PORTLAND, Ohio — Meigs County will be the site of this weekend’s annual ceremony honoring the memory of Ohio’s only Civil War battle — the Battle of Buffington Island.
The ceremony will begin at 11 a.m. Saturday with the introduction of Peter Hritsko, commander of the Ohio Department Sons of Union Veterans of the Civil War, by James Oiler and Scott Britton, of the Cadot-Blessing and Gen. Benjamin Fearing camps of the SUVCW.
The ceremony will consist of wreath-laying by various veterans organizations with a firing salute rendered by members of the Sons of Union Veterans of the Civil War and the playing of “Taps.” The featured speaker will be David Mowery, president of the Buffington Island Preservation Board and author of “Morgan’s Great Raid” depicting Gen. John Hunt Morgan’s famous raid through Ohio and culminating at Portland with the Battle of Buffington Island.
The Battle of Buffington Island was the most significant engagement in what many in Ohio call Morgan’s Raid. Morgan began his famous ride by hand-picking nearly 2,500 Confederate cavalrymen and artillerymen and set off from Sparta, Tenn.
On June 11, 1863, Morgan’s intent was to divert forces away from the rebel armies gathered in the west and interrupt Union communications everywhere he went. He and his men conducted a number of raids and small skirmishes on tows and garrisons in a ride that would take them more that 1,000 miles in 46 days.
On July 2, 1863, while two great armies were battling in the hills surrounding Gettysburg and another two great armies were engaged at Vicksburg, these raiders entered Kentucky as they headed north toward Louisville, Ky. On July 8, Morgan crossed the Ohio River into Indiana at Brandenbrug, Ky., near Cincinnati. Along the way, these men raided towns, stores and private homes, stole much-needed horses to replace their worn out ones and caused great anxiety among the citizens around the state.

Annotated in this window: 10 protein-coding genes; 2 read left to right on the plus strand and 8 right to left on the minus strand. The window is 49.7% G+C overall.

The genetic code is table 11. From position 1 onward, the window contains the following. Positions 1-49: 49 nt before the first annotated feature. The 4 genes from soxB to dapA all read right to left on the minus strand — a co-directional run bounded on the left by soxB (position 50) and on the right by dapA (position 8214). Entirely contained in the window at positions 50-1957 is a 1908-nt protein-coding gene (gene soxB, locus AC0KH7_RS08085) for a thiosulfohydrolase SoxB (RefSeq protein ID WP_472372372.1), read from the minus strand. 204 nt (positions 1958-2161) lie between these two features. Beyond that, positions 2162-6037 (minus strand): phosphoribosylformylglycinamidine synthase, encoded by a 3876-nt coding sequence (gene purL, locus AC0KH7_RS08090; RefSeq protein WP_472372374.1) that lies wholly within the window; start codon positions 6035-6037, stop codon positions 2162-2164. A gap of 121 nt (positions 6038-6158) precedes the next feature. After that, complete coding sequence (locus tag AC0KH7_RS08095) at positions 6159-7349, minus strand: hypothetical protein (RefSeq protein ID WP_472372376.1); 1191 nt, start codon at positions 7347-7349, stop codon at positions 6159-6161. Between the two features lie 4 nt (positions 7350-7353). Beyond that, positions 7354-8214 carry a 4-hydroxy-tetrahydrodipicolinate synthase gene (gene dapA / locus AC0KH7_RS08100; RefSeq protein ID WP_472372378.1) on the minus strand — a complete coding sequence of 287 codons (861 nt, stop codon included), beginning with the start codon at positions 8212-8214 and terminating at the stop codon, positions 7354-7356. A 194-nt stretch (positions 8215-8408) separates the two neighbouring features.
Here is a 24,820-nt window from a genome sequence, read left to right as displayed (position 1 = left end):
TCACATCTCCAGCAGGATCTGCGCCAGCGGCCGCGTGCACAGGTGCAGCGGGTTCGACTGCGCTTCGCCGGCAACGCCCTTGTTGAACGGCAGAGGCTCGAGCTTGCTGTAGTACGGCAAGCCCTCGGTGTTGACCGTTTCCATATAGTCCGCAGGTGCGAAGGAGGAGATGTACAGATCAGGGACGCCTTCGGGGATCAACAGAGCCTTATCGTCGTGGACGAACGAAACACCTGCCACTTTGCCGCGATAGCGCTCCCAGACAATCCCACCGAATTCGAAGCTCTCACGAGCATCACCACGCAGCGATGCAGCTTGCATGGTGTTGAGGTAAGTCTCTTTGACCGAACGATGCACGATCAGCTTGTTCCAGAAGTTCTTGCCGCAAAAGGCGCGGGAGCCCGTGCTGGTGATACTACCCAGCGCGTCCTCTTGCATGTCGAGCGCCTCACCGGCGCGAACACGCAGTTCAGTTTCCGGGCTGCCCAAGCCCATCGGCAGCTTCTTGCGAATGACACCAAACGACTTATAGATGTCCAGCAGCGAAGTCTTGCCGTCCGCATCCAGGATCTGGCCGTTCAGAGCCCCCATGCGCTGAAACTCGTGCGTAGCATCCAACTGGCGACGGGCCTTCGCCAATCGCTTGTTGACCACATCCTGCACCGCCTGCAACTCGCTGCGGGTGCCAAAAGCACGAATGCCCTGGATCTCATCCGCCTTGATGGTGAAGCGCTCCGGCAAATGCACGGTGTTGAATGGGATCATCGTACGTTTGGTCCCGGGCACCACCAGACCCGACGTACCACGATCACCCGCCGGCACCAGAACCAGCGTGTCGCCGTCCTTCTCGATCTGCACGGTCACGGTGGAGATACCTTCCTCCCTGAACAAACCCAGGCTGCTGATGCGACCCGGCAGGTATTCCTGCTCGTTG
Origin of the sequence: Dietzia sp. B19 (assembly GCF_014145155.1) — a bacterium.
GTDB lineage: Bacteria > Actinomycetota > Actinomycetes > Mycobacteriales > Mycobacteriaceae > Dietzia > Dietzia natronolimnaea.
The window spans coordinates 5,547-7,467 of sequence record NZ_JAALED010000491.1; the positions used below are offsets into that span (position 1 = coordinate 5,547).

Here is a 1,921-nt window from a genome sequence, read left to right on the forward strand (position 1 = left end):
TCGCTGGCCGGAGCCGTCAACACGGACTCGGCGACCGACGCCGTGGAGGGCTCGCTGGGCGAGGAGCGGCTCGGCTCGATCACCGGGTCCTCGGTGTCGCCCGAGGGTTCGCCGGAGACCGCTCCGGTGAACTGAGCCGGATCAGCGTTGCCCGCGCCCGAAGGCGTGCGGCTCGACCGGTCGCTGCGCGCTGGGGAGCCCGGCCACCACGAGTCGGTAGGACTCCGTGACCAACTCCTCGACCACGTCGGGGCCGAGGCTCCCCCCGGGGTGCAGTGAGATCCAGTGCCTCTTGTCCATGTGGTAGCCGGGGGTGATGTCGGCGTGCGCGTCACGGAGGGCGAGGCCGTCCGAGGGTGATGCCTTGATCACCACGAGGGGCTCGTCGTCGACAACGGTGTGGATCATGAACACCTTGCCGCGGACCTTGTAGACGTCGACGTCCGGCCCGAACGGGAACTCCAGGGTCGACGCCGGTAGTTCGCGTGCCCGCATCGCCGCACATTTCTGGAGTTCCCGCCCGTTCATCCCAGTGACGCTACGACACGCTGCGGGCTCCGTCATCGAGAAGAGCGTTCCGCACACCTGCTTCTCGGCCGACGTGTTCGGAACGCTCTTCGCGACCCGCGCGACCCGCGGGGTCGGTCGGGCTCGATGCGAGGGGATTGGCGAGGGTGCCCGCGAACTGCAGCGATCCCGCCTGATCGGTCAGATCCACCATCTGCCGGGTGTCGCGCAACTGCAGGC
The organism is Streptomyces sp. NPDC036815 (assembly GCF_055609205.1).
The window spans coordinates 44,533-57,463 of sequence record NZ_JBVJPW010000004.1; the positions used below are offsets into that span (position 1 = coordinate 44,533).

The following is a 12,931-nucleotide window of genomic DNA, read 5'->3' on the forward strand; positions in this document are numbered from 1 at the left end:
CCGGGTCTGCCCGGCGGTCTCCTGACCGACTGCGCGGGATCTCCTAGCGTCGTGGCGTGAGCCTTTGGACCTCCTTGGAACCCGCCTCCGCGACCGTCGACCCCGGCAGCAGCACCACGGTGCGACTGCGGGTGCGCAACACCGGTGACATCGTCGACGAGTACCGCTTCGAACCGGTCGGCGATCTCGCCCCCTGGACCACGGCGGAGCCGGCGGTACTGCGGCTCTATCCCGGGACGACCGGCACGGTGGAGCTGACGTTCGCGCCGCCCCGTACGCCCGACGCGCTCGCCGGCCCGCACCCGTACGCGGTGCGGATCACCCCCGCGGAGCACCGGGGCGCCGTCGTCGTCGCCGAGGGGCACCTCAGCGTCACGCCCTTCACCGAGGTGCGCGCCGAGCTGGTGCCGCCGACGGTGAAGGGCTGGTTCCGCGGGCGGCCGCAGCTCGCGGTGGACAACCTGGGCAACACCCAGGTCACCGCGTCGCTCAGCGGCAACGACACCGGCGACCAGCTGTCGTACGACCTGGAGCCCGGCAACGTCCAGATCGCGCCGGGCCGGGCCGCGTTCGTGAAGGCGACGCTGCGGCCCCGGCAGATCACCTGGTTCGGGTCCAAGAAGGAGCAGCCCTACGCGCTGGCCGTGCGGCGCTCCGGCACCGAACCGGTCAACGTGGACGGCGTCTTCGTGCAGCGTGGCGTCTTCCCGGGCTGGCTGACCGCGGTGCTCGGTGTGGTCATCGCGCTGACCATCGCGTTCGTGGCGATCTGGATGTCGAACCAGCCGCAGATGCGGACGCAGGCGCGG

As he continued north and east across the state, he encountered more and more militia and regular townspeople who began to harass his forces and make life difficult. Union Gen. Ambrose Burnside organized Union troops and militia units to prevent Morgan from escaping back to the South. Burnside sent forces under generals Shackleford, Hobson and Judah in hot pursuit.
On July 18, after a long day of fighting with various Meigs County militias and citizens, Morgan arrived at Buffington Island with intention of using the ford back to friendlier territory. Worn out from a hard day of riding and fighting, Morgan decided to rest and take on the militia the next morning, which allowed Gen. Judah’s pursuing forces to catch up to Morgan and the battle began at approximately 6 a.m. July 19, 1863.
Fighting raged across the fields along the river for most of the day, but as Morgan began to cross the river, the Union gunboats Moose and Alleghany Belle shelled the Confederates and prevented their crossing. As more Union forces arrived, Morgan was finally surrounded and ordered to surrender. At about 3 p.m., Shackleford granted Morgan one hour to surrender, but they used that time to fortify their position instead. The battle continued until nightfall when Morgan, along with about 400 men, escaped while the rest of his force surrendered. He again tried to cross the river between Reedsville and Hockingport, around Belleville, but was again turned away by the Union gunboats and cavalry.
While some of his men did reach the southern shore, others drowned and Morgan was forced to turn north. Union forces continued to pursue Morgan until, finally, on July 26, he and his men were captured just north of East Liverpool in Columbiana County. During this battle, two future U.S. presidents participated in the battle — Rutherford B. Hayes and William McKinley.
From best estimates, approximately 3,000 Union forces and 1,800 Confederate were engaged and this ended the only battle of the Civil War to take place in Ohio.